Image Credit – Shaun Jeffers Photography
I came across this interesting post today. A company called Green Magic Homes can build you prefab Hobbit House. Okay, the Hobbit thing is marketing, I’ll pretty sure they aren’t selling mostly to Hobbits.
Instead, let’s think more in engineering and design terms. Maybe there is something here for folks who want to live off-grid, or mostly off-grid. This basic design could also work for seasonal cabins, vacation homes, survivalists might also find it attractive. (more…)
The Day of the Triffids was a science fiction classic by John Wyndam, first published in 1951. Like many of the books and movies of the 1950s and 1960s, it reflects cold war paranoia, and to no small extent, suspicion about new technology.
I’m a big fan of old movies, especially old horror and science fiction. They often tell us a lot about both our dreams and our fears. There was a move adaptation in the early ’60s which I haven’t seen. According to reviews, it was mediocre at best. But I recently had a chance to see the 2009 BBC version, and I was impressed. A movie about tall, walking, carnivorous plants doesn’t sound that appealing, but I had read the book as a child, and the BBC adaptation had good reviews, so why not take a chance? Glad I did, there turned out to be a lot more going on here that you would guess from the description.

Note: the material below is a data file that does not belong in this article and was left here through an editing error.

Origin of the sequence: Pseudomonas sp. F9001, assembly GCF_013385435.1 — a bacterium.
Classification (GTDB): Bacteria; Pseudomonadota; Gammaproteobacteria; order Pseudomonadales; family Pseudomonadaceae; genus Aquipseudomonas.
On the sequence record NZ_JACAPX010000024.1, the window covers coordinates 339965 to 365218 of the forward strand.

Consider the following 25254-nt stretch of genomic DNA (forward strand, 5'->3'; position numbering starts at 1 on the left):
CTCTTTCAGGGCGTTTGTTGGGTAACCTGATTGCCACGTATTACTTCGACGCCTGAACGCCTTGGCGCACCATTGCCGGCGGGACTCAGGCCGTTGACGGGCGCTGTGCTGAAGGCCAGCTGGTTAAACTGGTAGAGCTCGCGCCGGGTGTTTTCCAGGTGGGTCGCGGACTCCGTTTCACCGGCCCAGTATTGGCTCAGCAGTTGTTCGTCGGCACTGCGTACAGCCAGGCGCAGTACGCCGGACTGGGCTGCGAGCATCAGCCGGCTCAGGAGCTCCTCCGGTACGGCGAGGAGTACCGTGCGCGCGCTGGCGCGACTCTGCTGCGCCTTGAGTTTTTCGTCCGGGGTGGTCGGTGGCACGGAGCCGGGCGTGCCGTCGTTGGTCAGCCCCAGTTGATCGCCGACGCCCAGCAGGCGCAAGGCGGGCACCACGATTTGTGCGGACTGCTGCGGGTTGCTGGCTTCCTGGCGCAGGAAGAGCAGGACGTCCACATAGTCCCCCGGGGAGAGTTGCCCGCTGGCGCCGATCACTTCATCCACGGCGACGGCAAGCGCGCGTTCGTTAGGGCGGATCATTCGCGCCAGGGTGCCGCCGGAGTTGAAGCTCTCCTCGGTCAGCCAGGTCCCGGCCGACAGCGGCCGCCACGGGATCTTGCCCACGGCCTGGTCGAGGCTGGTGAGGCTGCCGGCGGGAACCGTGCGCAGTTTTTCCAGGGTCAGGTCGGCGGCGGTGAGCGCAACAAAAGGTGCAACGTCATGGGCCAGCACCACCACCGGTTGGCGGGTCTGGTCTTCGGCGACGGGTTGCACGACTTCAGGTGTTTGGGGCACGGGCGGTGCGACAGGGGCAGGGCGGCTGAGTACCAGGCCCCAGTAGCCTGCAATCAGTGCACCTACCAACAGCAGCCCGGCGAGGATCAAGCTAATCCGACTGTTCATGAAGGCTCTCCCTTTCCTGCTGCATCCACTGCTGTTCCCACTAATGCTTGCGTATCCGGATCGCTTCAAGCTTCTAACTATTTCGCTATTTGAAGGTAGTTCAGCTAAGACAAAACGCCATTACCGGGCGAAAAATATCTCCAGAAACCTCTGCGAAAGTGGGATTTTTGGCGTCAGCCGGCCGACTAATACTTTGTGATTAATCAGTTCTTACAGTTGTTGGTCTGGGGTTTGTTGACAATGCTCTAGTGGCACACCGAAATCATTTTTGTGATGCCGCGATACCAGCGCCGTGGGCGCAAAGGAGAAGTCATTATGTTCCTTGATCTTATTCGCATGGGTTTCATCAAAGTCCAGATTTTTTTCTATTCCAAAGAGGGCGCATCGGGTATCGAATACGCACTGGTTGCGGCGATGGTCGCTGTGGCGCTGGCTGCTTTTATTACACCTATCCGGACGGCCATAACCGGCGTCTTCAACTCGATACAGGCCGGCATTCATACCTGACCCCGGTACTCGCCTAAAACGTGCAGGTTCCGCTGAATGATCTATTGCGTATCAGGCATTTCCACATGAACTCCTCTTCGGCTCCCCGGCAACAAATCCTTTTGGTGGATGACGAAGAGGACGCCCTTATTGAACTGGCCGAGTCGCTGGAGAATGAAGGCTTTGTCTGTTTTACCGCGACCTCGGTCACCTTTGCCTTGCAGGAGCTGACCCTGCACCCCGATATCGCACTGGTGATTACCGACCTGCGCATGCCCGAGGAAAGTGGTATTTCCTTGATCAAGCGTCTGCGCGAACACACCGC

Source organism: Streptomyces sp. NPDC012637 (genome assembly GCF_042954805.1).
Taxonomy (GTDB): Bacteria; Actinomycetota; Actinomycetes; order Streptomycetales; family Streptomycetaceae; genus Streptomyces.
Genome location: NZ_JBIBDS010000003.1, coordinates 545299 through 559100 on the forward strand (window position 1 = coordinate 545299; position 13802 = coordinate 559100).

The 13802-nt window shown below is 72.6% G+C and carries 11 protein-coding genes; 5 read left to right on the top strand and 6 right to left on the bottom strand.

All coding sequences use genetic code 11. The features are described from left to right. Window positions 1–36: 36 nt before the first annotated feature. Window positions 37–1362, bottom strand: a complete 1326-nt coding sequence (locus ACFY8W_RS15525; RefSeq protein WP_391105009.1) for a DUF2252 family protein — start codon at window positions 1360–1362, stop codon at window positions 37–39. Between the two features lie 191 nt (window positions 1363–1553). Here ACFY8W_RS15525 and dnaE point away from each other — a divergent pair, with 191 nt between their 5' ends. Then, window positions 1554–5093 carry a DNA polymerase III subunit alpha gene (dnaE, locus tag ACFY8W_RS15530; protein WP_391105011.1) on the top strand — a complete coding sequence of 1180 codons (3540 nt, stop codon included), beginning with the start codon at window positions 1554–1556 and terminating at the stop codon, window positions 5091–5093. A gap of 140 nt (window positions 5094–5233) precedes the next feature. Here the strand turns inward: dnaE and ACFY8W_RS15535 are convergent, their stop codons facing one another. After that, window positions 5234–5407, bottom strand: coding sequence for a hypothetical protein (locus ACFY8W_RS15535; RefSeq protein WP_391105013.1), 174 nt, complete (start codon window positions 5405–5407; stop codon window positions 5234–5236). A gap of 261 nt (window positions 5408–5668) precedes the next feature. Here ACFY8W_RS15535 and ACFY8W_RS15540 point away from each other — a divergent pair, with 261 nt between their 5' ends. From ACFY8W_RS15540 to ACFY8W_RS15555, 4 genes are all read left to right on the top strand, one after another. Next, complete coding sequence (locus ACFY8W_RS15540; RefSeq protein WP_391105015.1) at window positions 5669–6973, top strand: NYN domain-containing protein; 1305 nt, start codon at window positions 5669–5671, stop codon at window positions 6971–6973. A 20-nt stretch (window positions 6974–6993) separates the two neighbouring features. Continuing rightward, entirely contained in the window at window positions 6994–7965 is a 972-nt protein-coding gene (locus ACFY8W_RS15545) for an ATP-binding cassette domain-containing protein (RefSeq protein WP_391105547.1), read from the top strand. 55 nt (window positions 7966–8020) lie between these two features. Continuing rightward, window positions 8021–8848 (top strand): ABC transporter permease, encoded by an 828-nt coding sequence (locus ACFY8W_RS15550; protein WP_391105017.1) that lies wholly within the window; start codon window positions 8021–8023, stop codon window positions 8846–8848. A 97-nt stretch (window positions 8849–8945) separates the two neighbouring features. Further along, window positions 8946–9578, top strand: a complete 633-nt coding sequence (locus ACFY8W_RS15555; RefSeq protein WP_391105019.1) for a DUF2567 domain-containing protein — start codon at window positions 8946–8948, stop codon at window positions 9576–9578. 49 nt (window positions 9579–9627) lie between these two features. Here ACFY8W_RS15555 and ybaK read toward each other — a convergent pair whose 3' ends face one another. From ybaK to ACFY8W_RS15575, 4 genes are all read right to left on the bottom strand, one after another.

To answer the question, “Is it possible to Colonize the Galaxy?”, we need to think about the physics of interstellar travel. Last week we talked about communication, and the thesis that Faster than Light (FTL) communication is a requirement for a meaningful dialog. Receiving radio signals from a technological civilization would certainly change our understanding of the universe, but receiving a message, even if we understand it completely, does not necessarily imply that a meaningful dialog is possible.
I think SETI, the Search for Extraterrestrial Intelligence, is a wasted effort. Just to be clear, it’s not the concept of Searching for Extraterrestrial Intelligence that’s a waste, it’s the way it’s being done. I know I’m going out on a limb here, but there is a certain logic.
As I see it, SETI is about two things. First, to find out if advanced, technological civilizations exist, and second, to possibly communicate with them. (more…)
One of the great questions of our time is “Are We Alone?” There are really two parts to this question. The first part is “Does life exist which did not originate on earth?” The second part, perhaps even more important, “Do other intelligent and technological civilizations exist?” The Fermi Paradox is a way of asking, if the aliens are out there, why haven’t we seen some sign?
For the sake of this discussion, let’s assume that life does exist on other worlds. It seems a reasonable assumption, given our understanding of chemistry and the evolution of life on earth. We know that life appeared on earth relatively shortly after the formation of our planet. As soon as water, some basic precursor chemicals and energy were available, molecules clumped together to form stable systems that could reproduce themselves. Scientists still debate the exact point where these complex organic assemblies became “life,” but it seems that given the right ingredients and enough time in a stable environment, the result is simple life. (more…)